Joe Biden’s plan to give $1.2 billion to the Green Climate Fund (GCF) is “not enough” to make up for missed US payments, campaigners have said.
The US President has asked Congress for a 12% increase in funding for the State department and other international programmes in the fiscal year October 2021 to September 2022.
This proposal, which will be debated and used as guidance by Congress, includes a $1.2bn contribution to the UN-backed GCF and $1.3bn for other bilateral and multilateral climate programmes.
Climate campaigners in the US, South Africa and the Phillipines said that the Biden administration should give more to the fund, which helps developing countries reduce their emissions and adapt to the effects of climate change.
Alex Lenferna, a Johannesburg-based campaigner at 350 Africa, told Climate Home News that $1.2bn was an “insult to the Global South”. He said: “If you add up all the climate damage that has been done through years of US delay, denial, obstruction of climate action, it adds up to the trillions not the billions. So this $1.2bn is really a slap in the face.”
World Resources Institute’s Joe Thwaites said: “This puts the US back in the game but falls short of what is needed to restore America’s global credibility on climate.”
Under Barack Obama, the US promised $3bn to fund but had only handed out $1bn before Donald Trump withdrew US support from the GCF. The Biden administration has promised to “make good” on Obama’s promise but the $1.2bn falls short of the $2bn it owes.
In 2019, several donor countries doubled their original funding to the GCF including France, Germany, Sweden, Norway and the UK.
In February 2021, US campaigners urged Biden to give $8bn to the GCF, to catch up with other contributors.
In March, 40 Democratic members of the House of Representatives wrote asking Biden to send $4bn to the GCF in this fiscal year, to fulfil the $2bn outstanding pledge and as the first installment of a new $6bn pledge.
Lidy Nacpil, co-ordinator of the Asian Peoples Movement on Debt and Development, said $1.2bn was “not enough” for the US to make up the balance of what Obama promised or its failure to increase its pledge in 2019.
She added it was “certainly not enough in terms of US share in the obligations for climate finance delivery that should be a minimum of $100 billion a year based on Paris Agreement targets – and several times more than that based on actual need”.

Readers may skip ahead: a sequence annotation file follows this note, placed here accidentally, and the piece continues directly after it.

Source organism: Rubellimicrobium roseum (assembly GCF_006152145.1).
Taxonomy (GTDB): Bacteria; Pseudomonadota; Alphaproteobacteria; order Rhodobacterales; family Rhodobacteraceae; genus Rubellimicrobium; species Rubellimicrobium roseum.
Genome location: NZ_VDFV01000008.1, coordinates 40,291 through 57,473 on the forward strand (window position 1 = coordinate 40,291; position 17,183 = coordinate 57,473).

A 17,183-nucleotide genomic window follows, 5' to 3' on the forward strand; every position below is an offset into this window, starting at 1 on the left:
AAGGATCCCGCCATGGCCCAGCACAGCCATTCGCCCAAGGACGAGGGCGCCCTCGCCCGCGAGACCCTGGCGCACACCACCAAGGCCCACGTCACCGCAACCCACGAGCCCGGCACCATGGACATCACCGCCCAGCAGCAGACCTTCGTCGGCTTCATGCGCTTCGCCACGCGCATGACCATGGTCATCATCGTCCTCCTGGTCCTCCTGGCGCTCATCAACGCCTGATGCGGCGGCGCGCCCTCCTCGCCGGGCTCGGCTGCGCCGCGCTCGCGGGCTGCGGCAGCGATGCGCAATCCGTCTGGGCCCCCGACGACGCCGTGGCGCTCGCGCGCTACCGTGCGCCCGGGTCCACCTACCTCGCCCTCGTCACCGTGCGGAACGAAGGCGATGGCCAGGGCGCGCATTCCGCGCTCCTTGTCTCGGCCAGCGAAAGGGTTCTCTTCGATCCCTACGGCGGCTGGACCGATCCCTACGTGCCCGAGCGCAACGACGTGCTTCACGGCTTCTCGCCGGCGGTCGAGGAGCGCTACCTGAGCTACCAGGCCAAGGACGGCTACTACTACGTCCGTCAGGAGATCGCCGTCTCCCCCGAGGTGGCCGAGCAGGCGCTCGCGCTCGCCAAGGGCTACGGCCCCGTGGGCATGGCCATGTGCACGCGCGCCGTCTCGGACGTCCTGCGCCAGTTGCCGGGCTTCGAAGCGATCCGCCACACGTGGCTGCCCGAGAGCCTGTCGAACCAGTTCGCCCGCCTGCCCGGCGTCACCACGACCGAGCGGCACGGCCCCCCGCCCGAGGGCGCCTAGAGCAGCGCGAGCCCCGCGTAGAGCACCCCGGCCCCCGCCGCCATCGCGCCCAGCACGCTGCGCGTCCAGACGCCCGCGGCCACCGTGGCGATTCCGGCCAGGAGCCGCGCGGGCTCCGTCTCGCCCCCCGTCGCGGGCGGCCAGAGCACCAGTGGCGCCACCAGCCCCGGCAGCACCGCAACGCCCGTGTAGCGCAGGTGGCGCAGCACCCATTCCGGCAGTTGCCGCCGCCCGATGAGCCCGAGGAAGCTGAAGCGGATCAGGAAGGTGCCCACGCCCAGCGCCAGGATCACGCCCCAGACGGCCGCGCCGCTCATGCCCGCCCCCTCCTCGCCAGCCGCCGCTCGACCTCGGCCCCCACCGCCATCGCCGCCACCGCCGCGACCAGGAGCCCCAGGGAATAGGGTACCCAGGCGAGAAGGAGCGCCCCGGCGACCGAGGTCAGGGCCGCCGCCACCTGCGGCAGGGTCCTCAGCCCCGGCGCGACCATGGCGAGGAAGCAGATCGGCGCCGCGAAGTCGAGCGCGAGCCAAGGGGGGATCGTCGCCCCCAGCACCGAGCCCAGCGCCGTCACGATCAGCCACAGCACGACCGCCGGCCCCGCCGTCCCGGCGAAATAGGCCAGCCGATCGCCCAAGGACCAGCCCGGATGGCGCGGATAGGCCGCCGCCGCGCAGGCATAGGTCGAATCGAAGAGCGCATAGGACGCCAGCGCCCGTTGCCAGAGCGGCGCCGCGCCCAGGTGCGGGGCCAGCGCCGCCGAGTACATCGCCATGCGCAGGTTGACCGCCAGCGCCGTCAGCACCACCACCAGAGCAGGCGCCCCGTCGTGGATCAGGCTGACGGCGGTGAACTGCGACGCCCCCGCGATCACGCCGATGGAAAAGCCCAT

This contribution would make the US one of the biggest donors to the fund but behind France, Germany and Japan.
Separate to his budget proposal, Biden is seeking approval from Congress for a $2 trillion infrastructure spending bill, much of which will be spent on climate programmes like railways, electric vehicles, clean energy and adapting to the effects of climate change.
Lenferna contrasted the US’ large domestic spending to its funding for the GCF. “The idea that the world should deal with the pittance that is $1.2bn I think is just orders of magnitude short of what is required.”
Whistleblowers from the GCF have questioned whether it is the right vehicle for climate finance. Former staff told Climate Home News the organisation had a hostile working environment and a lack of integrity under political pressure. They urged the US to take its money elsewhere until the fund’s “toxic” work culture was fixed.
Action Aid USA’s director of policy and campaigns Brandon Wu said that, despite its flaws, the GCF was “still the best multilateral channel for climate finance”.
“Civil society organisations have been working to correct many of these shortcomings ever since the GCF’s inception. The GCF has not yet lived up to its full potential, but its foundational principles are strong and governments must work to strengthen these,” he added.